Middle-school student Rachel Bergey of Harleysville, Pennsylvania, was inspired to invent when climbing a tree near her house. She noticed the damage done by an invasive species of insect and wanted to find a way to save the trees.
This started a journey which led to her receiving the Lemelson Award for Invention at the 2019 Broadcom MASTERS competition.
Bergey was among 30 finalists selected from 2,348 applicants in 47 states for Broadcom MASTERS (Math, Applied Science, Technology, and Engineering for Rising Stars), the nation’s premier science and engineering competition for middle school students. It’s a program of the Society for Science & the Public, in collaboration with the Broadcom Foundation, to inspire young scientists, engineers and innovators to solve local and global challenges.
The Lemelson Foundation each year presents the Lemelson Award for Invention to a young inventor devising solutions to real-world problems.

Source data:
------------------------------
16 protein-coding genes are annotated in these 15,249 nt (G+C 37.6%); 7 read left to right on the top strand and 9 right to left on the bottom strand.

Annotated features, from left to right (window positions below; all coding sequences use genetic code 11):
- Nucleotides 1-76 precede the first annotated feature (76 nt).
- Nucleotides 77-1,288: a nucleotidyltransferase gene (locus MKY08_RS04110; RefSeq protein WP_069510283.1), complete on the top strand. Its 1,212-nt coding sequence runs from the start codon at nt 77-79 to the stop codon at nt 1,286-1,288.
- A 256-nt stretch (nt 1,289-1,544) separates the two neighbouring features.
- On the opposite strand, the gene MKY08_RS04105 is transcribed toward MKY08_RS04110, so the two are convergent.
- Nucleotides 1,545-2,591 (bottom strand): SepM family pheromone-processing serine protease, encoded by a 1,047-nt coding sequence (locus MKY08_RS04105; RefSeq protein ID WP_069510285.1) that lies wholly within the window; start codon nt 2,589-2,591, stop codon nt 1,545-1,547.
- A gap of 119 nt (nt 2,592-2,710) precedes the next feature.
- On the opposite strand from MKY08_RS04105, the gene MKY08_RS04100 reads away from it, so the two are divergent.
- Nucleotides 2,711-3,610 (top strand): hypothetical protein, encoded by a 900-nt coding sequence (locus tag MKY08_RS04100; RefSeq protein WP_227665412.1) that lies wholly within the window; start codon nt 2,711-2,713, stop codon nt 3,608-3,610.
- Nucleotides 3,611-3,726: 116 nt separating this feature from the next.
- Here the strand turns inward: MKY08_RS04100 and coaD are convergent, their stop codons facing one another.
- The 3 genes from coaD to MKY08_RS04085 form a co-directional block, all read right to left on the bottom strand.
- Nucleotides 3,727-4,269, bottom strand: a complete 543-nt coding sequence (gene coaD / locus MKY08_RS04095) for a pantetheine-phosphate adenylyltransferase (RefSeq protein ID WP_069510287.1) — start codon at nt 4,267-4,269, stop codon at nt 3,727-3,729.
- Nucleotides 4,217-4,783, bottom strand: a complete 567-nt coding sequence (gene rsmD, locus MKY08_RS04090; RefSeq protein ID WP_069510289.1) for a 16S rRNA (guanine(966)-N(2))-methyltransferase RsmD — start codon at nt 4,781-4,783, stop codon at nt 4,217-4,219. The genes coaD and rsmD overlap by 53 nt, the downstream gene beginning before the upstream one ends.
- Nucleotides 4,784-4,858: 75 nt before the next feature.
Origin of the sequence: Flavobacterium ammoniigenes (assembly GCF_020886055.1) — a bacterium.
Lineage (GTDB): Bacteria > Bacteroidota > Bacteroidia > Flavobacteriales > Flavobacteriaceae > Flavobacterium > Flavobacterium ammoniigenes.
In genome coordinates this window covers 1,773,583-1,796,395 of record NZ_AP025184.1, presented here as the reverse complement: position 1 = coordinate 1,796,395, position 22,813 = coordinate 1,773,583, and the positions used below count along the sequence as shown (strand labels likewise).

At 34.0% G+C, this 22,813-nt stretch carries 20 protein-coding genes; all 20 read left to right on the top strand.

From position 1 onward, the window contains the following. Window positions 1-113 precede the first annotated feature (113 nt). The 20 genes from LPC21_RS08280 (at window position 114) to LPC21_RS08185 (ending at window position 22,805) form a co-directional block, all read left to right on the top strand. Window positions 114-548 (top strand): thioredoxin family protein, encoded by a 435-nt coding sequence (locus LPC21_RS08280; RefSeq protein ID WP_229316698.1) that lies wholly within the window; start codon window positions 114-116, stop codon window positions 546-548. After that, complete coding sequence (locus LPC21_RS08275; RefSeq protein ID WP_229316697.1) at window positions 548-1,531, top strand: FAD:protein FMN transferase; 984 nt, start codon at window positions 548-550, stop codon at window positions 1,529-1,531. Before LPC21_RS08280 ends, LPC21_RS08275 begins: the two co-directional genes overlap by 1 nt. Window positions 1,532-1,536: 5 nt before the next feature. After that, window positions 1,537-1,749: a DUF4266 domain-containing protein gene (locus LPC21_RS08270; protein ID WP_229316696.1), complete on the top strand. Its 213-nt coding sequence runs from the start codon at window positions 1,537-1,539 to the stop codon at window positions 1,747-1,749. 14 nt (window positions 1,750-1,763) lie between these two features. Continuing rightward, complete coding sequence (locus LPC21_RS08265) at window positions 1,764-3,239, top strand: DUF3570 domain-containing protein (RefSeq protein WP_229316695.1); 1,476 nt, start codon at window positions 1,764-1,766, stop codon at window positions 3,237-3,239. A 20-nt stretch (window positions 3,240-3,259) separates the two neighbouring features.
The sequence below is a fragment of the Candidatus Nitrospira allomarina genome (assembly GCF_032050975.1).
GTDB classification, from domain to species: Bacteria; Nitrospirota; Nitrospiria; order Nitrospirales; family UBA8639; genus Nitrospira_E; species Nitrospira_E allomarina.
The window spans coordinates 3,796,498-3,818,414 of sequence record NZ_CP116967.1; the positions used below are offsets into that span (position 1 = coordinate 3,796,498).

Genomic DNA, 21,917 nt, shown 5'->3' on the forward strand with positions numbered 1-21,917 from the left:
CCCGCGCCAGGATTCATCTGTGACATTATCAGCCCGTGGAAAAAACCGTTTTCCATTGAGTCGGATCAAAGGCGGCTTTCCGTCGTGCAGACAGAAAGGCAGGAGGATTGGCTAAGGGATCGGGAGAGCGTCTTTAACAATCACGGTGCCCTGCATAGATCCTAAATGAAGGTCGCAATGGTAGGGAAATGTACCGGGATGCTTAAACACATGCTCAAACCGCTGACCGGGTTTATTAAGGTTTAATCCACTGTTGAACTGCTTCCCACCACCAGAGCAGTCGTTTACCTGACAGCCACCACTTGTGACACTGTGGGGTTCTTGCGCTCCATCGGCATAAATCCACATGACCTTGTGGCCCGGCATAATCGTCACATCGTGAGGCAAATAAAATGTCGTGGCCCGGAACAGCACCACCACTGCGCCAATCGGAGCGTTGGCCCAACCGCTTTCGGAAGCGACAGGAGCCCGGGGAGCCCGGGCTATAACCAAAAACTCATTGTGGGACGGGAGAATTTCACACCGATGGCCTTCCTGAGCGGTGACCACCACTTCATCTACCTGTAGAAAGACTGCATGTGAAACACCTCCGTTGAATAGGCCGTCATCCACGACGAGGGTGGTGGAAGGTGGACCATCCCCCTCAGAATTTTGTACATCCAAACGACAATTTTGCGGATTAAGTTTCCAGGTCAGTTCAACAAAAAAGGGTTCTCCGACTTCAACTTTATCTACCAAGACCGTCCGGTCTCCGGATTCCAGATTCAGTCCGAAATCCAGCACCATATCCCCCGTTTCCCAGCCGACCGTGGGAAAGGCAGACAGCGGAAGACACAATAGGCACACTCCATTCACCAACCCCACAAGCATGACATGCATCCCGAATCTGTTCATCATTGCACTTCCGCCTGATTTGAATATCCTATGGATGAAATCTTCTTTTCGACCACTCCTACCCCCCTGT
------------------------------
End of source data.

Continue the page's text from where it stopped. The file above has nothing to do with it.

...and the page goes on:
Bergey’s project focuses on trapping the invasive species called “spotted lanternflies” that are devastating the maple tree population in her community and on her own family’s farm. The insect also threatens cash crops such as grapes, hops and hardwoods. The leading solution on the market now has had unintended environmental consequences, but her solution is environmentally responsible – chemical free, re-usable and minimizes killing of other helpful insects and birds.
“When I was looking at the different awards, this is the award I really wanted to win because it was about invention,” said Rachel. “I couldn’t believe it when you called my name.”
Read more about Rachel Bergey’s project and the other 2019 Broadcom MASTERS winners.